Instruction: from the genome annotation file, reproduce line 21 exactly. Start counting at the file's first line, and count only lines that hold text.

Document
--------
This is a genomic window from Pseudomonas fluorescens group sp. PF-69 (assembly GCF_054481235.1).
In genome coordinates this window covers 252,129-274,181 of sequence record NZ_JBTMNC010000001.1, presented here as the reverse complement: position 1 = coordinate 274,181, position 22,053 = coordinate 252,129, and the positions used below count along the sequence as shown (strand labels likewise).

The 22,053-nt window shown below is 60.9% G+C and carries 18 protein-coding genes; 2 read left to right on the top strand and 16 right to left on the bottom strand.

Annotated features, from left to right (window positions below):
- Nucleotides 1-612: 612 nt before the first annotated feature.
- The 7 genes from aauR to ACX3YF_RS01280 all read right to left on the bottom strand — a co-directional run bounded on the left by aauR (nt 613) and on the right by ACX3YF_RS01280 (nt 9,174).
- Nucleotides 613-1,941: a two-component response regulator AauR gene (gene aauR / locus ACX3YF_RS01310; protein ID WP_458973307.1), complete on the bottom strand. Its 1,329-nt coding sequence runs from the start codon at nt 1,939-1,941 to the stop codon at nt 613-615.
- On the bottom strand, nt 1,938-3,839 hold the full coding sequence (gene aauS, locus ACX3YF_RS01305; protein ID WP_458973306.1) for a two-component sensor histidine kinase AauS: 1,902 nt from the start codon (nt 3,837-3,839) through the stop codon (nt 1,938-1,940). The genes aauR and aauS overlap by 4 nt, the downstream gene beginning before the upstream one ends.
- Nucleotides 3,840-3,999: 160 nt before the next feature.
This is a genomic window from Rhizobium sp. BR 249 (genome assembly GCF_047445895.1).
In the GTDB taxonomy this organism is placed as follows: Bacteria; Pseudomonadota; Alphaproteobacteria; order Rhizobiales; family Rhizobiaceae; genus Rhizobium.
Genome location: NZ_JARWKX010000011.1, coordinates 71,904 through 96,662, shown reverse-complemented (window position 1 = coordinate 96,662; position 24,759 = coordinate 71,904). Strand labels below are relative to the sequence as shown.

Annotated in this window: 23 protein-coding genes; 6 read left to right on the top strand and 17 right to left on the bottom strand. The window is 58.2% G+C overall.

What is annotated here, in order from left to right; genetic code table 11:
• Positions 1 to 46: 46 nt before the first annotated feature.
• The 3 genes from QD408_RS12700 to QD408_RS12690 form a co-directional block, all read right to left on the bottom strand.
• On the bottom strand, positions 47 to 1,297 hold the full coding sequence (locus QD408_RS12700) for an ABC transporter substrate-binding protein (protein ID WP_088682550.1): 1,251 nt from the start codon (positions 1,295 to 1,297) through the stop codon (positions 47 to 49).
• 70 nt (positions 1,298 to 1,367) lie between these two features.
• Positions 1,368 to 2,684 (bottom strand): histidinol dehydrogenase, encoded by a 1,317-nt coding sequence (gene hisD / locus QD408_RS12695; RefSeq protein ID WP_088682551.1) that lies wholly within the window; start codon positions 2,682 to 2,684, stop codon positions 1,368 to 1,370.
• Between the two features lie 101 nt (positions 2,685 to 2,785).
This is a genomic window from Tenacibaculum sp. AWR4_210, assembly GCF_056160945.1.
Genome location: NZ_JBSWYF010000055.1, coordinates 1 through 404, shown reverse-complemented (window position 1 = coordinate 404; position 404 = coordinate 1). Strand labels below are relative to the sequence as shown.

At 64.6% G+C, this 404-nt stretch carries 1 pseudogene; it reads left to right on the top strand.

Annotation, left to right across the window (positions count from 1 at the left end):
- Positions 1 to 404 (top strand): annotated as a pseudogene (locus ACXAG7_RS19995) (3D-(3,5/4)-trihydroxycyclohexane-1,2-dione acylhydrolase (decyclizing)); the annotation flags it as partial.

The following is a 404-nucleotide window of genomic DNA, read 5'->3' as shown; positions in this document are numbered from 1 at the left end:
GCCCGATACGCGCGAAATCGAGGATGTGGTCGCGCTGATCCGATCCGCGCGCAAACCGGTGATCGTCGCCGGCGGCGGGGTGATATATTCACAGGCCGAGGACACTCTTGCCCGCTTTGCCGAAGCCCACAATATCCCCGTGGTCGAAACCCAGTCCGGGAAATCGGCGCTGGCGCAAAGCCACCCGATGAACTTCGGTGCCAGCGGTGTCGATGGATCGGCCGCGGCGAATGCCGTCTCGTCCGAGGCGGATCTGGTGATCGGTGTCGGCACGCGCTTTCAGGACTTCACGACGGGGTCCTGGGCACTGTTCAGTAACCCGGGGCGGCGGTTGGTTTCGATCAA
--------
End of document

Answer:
This is a genomic window from Tenacibaculum sp. AWR4_210, assembly GCF_056160945.1.